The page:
Here's what the Iverson Movie Ranch obsession is all about ...

For an introduction to this blog and to the obsession a growing number of vintage film and TV fans have with the Iverson Movie Ranch — the most widely filmed outdoor location in movie and TV history — please read the site's introductory post, found here.
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• Here's a link to Garden of the Gods, the best-known section of the Iverson Movie Ranch (featured in the movie "Stagecoach," the "Lone Ranger" TV show and hundreds of other productions).
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Tuesday, September 12, 2017

Commemorating one of the baddest of the Western bad guys — Glenn Strange gets an Iverson Ranch rock dedicated in his honor

Glenn Strange, fixin' to do some ambushing at "Glenn Strange Rock" in "The Lone Ranger"

Something's happening this month that will be of interest to fans of the Iverson Movie Ranch, "The Lone Ranger" and perennial Western bad guy Glenn Strange — Glenn is having a rock dedicated in his name.

Glenn Strange as Sam the Bartender on "Gunsmoke"

You might remember Glenn as Sam Noonan, the gruff but lovable bartender on "Gunsmoke." But before he mellowed out enough to tend bar in Dodge for 12 seasons, most of his characters were harder to love.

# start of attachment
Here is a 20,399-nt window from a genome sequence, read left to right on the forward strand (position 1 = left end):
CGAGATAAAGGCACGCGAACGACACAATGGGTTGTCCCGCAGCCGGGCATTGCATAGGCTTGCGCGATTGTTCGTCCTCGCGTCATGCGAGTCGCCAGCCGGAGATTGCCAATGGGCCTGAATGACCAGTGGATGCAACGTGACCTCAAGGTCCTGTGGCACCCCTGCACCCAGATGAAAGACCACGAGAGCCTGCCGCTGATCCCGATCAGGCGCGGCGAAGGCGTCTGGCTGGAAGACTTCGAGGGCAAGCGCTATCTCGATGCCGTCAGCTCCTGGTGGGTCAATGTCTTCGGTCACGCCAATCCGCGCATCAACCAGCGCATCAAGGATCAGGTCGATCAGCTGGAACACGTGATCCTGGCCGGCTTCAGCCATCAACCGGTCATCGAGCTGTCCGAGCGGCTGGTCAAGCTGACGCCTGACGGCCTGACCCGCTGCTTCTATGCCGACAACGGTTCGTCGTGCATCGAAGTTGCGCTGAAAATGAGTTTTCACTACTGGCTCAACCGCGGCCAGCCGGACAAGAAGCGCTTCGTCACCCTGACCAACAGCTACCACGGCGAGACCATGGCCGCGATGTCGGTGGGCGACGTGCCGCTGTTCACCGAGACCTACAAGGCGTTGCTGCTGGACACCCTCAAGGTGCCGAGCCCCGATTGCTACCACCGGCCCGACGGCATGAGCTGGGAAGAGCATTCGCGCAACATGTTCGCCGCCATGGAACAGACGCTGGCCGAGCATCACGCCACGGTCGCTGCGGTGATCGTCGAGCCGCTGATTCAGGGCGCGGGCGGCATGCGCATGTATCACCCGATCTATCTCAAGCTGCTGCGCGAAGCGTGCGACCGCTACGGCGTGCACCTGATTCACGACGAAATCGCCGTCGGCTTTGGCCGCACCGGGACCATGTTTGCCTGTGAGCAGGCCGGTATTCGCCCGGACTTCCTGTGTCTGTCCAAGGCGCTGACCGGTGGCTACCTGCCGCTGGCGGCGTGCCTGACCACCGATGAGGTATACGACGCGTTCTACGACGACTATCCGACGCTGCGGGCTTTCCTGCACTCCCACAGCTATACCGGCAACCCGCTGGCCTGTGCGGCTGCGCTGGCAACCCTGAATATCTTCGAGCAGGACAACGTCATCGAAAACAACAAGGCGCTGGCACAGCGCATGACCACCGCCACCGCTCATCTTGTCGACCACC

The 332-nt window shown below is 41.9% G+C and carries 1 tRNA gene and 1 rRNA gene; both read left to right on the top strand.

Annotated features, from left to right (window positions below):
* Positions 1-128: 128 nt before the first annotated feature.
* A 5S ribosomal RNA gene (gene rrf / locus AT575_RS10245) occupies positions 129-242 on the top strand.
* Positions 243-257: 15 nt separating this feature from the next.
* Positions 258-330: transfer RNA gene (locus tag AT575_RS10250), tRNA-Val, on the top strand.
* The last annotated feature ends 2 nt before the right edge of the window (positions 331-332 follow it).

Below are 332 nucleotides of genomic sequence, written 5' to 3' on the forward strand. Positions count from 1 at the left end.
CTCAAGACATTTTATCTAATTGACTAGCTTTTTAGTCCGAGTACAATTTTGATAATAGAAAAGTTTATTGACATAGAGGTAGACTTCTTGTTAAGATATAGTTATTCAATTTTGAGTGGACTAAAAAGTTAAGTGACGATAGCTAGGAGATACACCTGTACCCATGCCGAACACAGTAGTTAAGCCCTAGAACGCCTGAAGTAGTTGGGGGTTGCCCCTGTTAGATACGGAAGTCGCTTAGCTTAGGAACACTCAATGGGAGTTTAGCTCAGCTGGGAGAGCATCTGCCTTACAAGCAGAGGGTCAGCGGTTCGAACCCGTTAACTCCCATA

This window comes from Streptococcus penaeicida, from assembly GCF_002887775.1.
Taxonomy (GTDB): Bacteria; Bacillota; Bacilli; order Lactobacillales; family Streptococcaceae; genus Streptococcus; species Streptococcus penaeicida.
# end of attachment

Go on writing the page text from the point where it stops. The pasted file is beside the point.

Glenn Strange as Frankenstein's Monster

Sometime after Boris Karloff decided he was sick of being typecast as Frankenstein's Monster — and after brief, not entirely successful stints as the Monster by horror icons Lon Chaney Jr. and Bela Lugosi — it was Glenn Strange who stepped up to the plate.

Strange donned the green facepaint and neckbolts for Universal's final three Frankenstein movies of the '40s, making his debut as Frankenstein's Monster in "House of Frankenstein" in 1944.

Karloff stepped up from his old role as the Monster to play the Mad Doctor this time around, and Chaney returned to his familiar role as sad sack Larry Talbot — aka the Wolf Man.

Strange didn't rate a mention of his name on the lobby card or other promo material for "House of Frankenstein," part of a conscious effort by the studio to downplay that the role had been handed off yet again.

Swedish poster for "House of Frankenstein" (1944)

The lack of recognition for Strange's work as the Monster went global, as in this example from Sweden, where, as usual, Strange's name is nowhere to be found — even though his face is prominently depicted.

Poor Elena Verdugo had a lot of monsters to contend with in "House of Frankenstein," but Lon Chaney's Wolf Man was especially persistent in letting his intentions be known.

Verdugo was much more receptive to Chaney when he wasn't in one of his "moods."